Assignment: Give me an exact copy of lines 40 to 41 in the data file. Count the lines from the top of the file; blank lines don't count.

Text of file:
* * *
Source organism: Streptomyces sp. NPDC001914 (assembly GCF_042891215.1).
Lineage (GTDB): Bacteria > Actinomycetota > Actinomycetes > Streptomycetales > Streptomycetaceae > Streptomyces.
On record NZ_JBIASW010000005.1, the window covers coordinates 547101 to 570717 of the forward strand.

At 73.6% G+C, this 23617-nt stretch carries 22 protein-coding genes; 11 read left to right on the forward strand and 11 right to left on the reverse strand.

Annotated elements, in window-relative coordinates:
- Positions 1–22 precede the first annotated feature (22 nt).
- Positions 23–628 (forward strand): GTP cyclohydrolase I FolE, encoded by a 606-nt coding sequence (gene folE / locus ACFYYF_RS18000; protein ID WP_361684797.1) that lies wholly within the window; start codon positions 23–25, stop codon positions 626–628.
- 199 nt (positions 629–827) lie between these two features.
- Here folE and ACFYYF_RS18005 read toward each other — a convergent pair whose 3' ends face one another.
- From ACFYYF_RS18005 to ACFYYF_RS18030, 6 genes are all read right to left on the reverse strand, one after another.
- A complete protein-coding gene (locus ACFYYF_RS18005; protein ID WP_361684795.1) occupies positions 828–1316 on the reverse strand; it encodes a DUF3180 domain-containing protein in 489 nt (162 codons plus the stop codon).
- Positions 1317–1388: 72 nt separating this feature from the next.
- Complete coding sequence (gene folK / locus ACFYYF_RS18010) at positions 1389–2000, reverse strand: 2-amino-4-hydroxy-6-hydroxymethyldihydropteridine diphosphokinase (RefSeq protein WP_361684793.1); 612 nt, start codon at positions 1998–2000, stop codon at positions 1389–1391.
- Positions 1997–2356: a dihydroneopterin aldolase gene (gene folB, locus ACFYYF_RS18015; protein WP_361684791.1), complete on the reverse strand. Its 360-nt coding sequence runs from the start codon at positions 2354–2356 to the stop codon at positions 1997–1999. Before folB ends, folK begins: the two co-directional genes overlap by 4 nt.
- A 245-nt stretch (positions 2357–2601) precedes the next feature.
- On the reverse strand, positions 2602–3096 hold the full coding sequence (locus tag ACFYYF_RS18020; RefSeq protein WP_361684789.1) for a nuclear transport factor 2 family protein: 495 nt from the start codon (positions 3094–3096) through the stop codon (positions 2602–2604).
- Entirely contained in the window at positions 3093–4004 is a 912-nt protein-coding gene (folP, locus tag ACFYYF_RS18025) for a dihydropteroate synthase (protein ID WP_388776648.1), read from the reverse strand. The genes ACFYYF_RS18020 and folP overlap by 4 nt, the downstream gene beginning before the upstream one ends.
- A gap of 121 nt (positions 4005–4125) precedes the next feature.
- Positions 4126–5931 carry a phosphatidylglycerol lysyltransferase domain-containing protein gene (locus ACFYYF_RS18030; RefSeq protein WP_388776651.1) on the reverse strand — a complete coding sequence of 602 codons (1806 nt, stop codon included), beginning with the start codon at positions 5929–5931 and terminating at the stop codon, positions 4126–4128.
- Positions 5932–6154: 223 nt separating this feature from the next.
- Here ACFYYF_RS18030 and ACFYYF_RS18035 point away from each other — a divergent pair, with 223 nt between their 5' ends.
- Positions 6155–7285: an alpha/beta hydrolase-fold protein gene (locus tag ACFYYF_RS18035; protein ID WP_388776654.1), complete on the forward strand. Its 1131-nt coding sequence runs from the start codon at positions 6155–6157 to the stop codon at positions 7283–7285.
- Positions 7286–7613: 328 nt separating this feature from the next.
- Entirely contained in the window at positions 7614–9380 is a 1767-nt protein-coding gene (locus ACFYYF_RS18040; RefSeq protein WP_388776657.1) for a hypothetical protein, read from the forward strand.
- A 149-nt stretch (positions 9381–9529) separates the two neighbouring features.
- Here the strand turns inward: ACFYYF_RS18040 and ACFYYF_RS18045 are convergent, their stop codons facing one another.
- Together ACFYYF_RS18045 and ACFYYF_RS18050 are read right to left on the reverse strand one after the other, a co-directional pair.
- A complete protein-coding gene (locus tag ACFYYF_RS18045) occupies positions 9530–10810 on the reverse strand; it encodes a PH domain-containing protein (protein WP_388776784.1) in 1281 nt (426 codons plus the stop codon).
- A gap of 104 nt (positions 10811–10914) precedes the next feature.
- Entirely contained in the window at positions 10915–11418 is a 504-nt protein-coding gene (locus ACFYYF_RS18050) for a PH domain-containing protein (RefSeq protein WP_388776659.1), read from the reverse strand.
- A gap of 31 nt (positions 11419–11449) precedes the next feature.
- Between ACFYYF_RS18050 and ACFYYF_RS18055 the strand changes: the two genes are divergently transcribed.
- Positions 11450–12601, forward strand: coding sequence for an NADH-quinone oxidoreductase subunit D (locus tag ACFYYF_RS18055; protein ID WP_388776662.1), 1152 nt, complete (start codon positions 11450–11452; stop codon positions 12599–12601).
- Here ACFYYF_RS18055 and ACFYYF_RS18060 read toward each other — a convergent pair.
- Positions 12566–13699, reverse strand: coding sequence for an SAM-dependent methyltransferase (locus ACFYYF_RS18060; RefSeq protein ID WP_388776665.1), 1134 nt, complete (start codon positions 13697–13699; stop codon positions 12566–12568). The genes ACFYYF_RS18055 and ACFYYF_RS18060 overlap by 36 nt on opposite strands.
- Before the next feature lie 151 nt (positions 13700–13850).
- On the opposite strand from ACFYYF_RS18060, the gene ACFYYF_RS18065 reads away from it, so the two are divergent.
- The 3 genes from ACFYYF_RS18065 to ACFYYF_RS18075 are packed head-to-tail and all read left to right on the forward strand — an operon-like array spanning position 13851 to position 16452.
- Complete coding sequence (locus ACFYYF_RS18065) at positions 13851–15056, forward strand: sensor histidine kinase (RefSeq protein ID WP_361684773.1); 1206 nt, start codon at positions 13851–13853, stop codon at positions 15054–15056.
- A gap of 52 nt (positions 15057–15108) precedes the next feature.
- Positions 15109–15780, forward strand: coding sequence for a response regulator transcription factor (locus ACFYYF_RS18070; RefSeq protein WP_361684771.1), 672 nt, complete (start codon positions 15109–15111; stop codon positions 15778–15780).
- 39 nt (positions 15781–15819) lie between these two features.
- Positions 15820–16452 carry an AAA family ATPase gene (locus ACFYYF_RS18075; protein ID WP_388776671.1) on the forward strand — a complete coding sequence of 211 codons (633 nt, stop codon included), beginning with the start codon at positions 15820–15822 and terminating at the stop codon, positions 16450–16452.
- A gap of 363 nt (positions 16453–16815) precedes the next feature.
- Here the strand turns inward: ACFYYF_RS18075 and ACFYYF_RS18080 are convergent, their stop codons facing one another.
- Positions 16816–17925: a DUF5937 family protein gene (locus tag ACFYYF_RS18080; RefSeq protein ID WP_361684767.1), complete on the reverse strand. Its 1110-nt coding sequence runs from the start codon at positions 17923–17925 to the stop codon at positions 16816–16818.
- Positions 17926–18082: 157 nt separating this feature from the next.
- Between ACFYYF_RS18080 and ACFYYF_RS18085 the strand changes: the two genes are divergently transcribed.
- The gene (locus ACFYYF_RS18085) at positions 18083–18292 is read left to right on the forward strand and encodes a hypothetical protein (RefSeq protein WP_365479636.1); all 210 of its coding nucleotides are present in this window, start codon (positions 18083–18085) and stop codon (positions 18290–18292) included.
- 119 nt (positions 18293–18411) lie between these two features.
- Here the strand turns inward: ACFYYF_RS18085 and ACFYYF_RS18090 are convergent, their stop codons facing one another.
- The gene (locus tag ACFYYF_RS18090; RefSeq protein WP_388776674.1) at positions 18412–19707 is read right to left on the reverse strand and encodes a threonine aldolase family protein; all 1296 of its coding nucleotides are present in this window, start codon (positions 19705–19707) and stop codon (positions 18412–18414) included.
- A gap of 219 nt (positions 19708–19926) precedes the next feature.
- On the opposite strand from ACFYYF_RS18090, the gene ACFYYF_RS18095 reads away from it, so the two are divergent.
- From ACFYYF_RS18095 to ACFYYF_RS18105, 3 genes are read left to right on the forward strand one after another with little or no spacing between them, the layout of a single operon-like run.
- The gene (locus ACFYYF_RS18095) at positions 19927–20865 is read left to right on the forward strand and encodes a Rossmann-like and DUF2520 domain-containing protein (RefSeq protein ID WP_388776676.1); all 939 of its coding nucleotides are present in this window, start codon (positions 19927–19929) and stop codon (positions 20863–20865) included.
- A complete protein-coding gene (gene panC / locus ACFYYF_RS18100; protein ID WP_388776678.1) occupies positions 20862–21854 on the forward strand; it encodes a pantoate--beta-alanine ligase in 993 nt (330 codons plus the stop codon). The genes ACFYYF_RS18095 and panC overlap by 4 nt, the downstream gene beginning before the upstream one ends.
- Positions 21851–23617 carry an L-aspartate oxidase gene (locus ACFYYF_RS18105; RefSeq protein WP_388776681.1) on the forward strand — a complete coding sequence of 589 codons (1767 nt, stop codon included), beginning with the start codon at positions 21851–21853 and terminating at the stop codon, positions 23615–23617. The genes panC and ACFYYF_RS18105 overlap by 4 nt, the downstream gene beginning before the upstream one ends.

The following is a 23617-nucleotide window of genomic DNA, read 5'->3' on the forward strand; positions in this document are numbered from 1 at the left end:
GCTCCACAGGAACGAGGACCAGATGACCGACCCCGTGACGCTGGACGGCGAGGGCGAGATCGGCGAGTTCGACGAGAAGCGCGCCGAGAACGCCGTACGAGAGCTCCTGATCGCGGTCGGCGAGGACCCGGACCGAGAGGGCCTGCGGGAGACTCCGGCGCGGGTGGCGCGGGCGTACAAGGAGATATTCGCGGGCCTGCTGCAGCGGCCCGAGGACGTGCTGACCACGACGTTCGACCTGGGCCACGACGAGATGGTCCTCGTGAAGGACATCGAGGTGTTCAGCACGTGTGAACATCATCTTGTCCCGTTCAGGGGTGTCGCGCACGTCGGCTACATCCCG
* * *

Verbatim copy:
- A gap of 52 nt (positions 15057–15108) precedes the next feature.
- Positions 15109–15780, forward strand: coding sequence for a response regulator transcription factor (locus ACFYYF_RS18070; RefSeq protein WP_361684771.1), 672 nt, complete (start codon positions 15109–15111; stop codon positions 15778–15780).